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A 56 year old woman presents to the emergency department with several days history of diarrhoea. She is a little confused and unsteady on her feet. Her past medical history includes hypertension and manic depressive disorder and she is well otherwise. She is on Lithium and an antihypertensive.

She denies trauma, or headache, or visual disturbance.

Her vitals are pulse rate of 93bpm, respiratory rate of 16 , BP of 135/80 and physical examination reveals dual heart sounds, normal air entry bilaterally and soft, lax abdomen. Her motor and sensory neurological exam shows PERLA, upper and lower limbs are essentially normal, and there are no cerebellar signs. When gait is tested, there is no broad based gait, but she is unsteady on her feet and cannot perform heel to toe.

Differentials Please:

I must admit, I only had a couple of differentials for this patient: 1 Intra-cranial pathology- space occupying lesion in the cerebellum, or a bleed(but strange not to have a headache) 2 Lithium Toxicity Investigations included basic bloods and ECG and Lithium levels.

Blood tests revealed:

Normal Na, K but Urea of 6.8 and creatinine of 126(50-90)

The lithium level is 2.7(critical high is >2)

ECG is normal.

The most likely diagnosis in this patient is lithium toxicity secondary to dehydration from her diarrhoea….. Or is the diarrhoea a symptom of her Lithium toxicity?

Lithium is used for bipolar and affective disorder. It competes with sodium and potassium, displacing them from intracellular sites. It is metabolised almost exclusively in the kidney, with a small amount (~5%) eliminated is sweat/saliva. Lithium concentration depends on the glomerular filtration rate. It has a low therapeutic index ie., a narrow range between therapy and toxicity.

A little bit more on pharmacology:

Peak absorption occurs in 1 to 4 hours, with complete absorption in 8 hours. Its half life is about 24 hours and is excreted unchanged.

Excretion is primarily renal and occurs in two phases.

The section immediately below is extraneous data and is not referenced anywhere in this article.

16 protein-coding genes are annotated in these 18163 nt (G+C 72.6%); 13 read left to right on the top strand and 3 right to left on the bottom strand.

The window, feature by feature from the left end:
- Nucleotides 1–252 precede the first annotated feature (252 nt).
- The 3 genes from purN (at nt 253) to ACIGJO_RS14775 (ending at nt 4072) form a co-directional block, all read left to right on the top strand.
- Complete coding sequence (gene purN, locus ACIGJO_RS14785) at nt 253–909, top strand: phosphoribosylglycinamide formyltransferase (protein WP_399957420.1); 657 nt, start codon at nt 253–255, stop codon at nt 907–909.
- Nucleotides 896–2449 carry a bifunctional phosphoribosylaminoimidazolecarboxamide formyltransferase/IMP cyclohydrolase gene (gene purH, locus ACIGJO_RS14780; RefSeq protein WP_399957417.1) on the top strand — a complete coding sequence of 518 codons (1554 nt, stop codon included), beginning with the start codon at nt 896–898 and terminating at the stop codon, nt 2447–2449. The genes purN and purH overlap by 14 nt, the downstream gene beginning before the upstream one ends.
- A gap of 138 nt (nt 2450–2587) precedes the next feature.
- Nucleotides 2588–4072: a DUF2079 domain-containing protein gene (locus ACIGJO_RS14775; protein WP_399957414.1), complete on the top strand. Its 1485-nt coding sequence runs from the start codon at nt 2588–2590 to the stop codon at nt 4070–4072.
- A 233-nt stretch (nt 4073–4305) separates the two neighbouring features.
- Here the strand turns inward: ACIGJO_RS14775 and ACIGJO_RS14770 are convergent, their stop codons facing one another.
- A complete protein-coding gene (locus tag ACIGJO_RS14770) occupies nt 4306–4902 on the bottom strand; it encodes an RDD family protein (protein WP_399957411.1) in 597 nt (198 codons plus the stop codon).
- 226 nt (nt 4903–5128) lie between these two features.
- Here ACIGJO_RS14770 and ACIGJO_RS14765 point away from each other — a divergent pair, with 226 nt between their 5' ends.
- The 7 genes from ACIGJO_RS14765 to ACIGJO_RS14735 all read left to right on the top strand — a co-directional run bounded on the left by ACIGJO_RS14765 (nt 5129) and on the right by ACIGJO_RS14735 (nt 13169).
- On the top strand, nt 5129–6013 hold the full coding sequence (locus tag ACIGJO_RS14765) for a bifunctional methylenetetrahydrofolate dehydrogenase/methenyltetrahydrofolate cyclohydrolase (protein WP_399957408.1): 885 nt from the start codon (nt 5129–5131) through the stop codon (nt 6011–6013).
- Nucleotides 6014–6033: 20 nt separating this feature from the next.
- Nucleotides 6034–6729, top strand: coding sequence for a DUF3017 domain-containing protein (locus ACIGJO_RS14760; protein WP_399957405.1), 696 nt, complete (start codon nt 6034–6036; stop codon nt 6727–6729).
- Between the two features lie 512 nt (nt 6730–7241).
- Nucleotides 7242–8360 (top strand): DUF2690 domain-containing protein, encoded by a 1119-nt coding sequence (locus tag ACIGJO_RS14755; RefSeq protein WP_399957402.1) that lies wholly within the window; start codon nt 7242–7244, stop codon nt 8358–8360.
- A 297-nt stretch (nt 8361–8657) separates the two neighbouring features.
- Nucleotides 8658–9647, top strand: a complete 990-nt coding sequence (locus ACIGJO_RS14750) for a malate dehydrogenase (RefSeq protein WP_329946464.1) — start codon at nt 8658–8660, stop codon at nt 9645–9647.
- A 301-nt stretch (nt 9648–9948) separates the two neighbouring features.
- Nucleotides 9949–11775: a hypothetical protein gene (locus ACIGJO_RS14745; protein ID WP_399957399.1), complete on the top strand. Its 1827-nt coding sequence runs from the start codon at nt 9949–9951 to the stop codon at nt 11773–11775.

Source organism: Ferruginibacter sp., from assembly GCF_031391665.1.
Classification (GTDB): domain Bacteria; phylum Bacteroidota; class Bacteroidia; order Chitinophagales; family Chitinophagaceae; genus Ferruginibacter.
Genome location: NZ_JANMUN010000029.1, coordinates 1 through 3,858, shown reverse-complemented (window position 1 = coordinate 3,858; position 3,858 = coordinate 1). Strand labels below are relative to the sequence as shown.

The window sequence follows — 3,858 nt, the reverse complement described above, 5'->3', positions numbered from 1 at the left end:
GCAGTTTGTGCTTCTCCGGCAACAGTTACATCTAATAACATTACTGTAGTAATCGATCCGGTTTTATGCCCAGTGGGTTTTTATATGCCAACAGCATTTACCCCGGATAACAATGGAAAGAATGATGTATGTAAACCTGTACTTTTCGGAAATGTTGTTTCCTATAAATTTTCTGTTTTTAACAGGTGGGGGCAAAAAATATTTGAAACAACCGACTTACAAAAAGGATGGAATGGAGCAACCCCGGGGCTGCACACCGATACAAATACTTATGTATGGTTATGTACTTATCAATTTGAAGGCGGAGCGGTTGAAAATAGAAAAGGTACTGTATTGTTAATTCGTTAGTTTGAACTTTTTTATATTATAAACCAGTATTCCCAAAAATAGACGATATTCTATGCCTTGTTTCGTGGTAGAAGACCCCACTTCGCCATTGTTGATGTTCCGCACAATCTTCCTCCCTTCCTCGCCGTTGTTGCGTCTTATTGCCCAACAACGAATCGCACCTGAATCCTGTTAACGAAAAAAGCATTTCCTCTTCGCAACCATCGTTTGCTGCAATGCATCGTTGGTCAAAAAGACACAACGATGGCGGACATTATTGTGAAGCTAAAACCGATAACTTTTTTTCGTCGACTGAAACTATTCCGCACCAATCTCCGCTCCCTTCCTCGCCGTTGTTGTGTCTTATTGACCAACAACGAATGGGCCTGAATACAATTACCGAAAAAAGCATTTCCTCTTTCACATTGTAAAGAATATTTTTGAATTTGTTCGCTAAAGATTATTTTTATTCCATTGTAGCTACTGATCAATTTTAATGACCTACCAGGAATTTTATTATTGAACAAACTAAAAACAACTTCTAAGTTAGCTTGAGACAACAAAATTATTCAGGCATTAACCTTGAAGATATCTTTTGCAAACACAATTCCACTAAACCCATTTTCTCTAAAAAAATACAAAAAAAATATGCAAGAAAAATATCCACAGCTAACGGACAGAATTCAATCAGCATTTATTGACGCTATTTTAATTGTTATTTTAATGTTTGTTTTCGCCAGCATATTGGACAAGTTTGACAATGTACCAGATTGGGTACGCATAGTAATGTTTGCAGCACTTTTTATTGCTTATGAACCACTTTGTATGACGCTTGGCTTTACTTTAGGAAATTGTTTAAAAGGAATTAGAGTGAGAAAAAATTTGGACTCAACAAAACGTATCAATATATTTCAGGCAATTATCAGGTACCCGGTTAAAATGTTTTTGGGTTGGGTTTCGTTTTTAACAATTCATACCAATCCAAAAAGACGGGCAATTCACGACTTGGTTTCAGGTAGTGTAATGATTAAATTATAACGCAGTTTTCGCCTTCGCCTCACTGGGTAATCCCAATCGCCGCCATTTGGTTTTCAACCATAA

-2/3 of single dose is cleared in the urine by 6 to 12 h.

– the remainder is completely cleared over 10 to 14 days.

Lithium has complete glomerular filtration;

-The proximal convoluted tubule reabsorbs 60 to 80%.

-There is no absorption in the distal tubule.

50% is eliminated within 6-12 hours, and 50% in 10-14 days via slow excretory phase.

Both therapeutic action and toxic effects of lithium are mediated intracellularly. Thus lithium serum levels may not be a true reflection of the biologically active tissue portion.

ANYTHING THAT AFFECTS WATER AND ELECTROLYTE BALANCE CAN LEAD TO LITHIUM TOXICITY.

Clinical Presentations

Generally patients present with altered mental status, tremor and cerebellar dysfunction. As the level of toxicity increases, this can include extrapyramidal signs.

Up to 12% develop nephrogenic diabetes insipidus.

Overdose can be acute, chronic, or acute –on-chronic. Acute overdoses are tolerated more than chronic toxicity and present with more gastrointestinal complaints, including nausea, vomiting and diarrhoea, than CNS effects

Electrocardiographic abnormalities can occur and they are related to intracellular hypokalaemia, due to Lithium interfering with Na-K channels. The ECG changes include:
1U waves
2 Flattened/inverted T waves
3 ST depression

Although the diabetes insipidus and conduction abnormalities will resolve, some of the neurological effects such as cerebellar dysfunction, can be permanent.

TREATMENT

Manage the patient appropriately including stabilisation of blood pressure
Treat seizures with benzodiazepines
CHARCOAL DOES NOT WORK. The only indication for charcoal is suspected multiple drug overdose.

Whole bowel irrigation is sometimes used, but must be sorted early.

Normal Saline is VERY IMPORTANT. Most patients will have some fluid or sodium deficit. Replacement of fluid loss improves renal elimination of lithium.

FORCED DIURESIS with diuretics is of no use and may result in further Na and fluid losses.

Haemodialysis is indicated in severely toxic patients. Although there is a significant lack of agreement in the literature about specific indications for haemodialysis, the guidelines commonly include:

-altered mental status -impaired renal functionm -lithium levels >4mEq/L in acute toxicity and 2mEq/L in chronic. Haemodialysis removes serum lithium, reducing CNS levels of lithium. This theoretically should reduce the risk of permanent neurological sequelae, although there is no evidence for this.

SUPPORTIVE CARE/DISPOSITION

The patient will need electrolyte and renal function monitored, as well as fluid balance. In conduction abnormalities, cardiac monitoring is advised and in the more severe intoxications, ICU/HDU admissions. This patient was treated with normal saline, lithium was ceased and was admitted under a toxicologist. Dr Clifford Tan, Emergency Physician and Toxicologist, on our resus.com.au faculty, admitted and managed this patient. Dr Tan any comments, insights, corrections? ¬¨‚ĆAlso, what was the patient’s progress like?